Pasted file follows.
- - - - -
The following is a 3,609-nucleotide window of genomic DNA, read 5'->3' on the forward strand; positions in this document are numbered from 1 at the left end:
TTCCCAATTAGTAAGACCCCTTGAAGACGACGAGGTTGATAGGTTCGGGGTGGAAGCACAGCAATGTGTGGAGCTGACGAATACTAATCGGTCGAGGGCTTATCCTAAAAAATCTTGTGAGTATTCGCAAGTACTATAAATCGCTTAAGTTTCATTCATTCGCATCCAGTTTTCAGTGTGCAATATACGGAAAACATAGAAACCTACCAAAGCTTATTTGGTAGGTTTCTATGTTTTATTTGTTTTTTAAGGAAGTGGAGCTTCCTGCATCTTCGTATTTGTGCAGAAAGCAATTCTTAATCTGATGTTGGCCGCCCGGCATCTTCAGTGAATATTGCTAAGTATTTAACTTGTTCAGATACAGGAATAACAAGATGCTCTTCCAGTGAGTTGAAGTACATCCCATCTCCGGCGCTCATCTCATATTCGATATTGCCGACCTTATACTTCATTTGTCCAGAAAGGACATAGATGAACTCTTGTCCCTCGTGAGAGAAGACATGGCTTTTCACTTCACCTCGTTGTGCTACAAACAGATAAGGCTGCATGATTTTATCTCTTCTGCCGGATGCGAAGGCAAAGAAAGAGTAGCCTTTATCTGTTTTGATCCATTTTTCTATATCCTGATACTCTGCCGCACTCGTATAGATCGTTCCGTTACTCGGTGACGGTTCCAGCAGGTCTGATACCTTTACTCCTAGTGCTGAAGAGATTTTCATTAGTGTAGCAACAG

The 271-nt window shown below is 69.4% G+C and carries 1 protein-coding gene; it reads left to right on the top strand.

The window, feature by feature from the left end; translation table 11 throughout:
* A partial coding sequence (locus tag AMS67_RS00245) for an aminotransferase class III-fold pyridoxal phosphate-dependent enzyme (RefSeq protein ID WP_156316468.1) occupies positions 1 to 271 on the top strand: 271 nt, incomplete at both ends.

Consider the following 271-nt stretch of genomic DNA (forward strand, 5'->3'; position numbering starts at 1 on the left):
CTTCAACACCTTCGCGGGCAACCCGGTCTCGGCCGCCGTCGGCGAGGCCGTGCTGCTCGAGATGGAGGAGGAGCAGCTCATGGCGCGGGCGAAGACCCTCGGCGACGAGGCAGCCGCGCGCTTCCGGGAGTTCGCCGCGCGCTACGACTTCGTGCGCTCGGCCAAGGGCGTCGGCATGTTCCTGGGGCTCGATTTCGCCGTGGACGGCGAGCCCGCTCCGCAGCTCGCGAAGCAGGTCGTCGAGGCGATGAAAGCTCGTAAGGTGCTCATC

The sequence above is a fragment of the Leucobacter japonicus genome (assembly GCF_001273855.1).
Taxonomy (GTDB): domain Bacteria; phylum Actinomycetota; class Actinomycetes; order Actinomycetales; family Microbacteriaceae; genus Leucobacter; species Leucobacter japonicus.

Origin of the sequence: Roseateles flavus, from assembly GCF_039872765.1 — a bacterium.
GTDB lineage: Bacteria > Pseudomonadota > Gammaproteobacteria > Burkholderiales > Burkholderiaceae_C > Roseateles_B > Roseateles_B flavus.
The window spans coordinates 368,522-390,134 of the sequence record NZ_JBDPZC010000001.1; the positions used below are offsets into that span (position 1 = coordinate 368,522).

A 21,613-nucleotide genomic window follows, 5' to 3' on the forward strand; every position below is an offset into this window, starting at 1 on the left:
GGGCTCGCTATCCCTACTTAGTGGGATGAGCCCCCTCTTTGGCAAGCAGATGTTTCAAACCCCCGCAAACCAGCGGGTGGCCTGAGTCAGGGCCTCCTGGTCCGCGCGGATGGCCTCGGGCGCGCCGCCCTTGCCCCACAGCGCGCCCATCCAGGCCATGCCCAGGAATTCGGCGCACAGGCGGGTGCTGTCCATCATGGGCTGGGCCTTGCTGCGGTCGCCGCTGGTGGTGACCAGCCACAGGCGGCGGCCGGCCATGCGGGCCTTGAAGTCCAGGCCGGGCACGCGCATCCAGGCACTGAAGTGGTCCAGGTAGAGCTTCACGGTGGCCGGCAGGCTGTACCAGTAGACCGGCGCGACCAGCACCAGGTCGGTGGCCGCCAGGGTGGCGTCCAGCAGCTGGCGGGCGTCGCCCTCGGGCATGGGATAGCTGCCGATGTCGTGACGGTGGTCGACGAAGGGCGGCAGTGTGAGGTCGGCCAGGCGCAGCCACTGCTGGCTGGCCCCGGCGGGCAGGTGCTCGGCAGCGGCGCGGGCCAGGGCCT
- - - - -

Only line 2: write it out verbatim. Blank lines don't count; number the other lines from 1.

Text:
TTCCCAATTAGTAAGACCCCTTGAAGACGACGAGGTTGATAGGTTCGGGGTGGAAGCACAGCAATGTGTGGAGCTGACGAATACTAATCGGTCGAGGGCTTATCCTAAAAAATCTTGTGAGTATTCGCAAGTACTATAAATCGCTTAAGTTTCATTCATTCGCATCCAGTTTTCAGTGTGCAATATACGGAAAACATAGAAACCTACCAAAGCTTATTTGGTAGGTTTCTATGTTTTATTTGTTTTTTAAGGAAGTGGAGCTTCCTGCATCTTCGTATTTGTGCAGAAAGCAATTCTTAATCTGATGTTGGCCGCCCGGCATCTTCAGTGAATATTGCTAAGTATTTAACTTGTTCAGATACAGGAATAACAAGATGCTCTTCCAGTGAGTTGAAGTACATCCCATCTCCGGCGCTCATCTCATATTCGATATTGCCGACCTTATACTTCATTTGTCCAGAAAGGACATAGATGAACTCTTGTCCCTCGTGAGAGAAGACATGGCTTTTCACTTCACCTCGTTGTGCTACAAACAGATAAGGCTGCATGATTTTATCTCTTCTGCCGGATGCGAAGGCAAAGAAAGAGTAGCCTTTATCTGTTTTGATCCATTTTTCTATATCCTGATACTCTGCCGCACTCGTATAGATCGTTCCGTTACTCGGTGACGGTTCCAGCAGGTCTGATACCTTTACTCCTAGTGCTGAAGAGATTTTCATTAGTGTAGCAACAG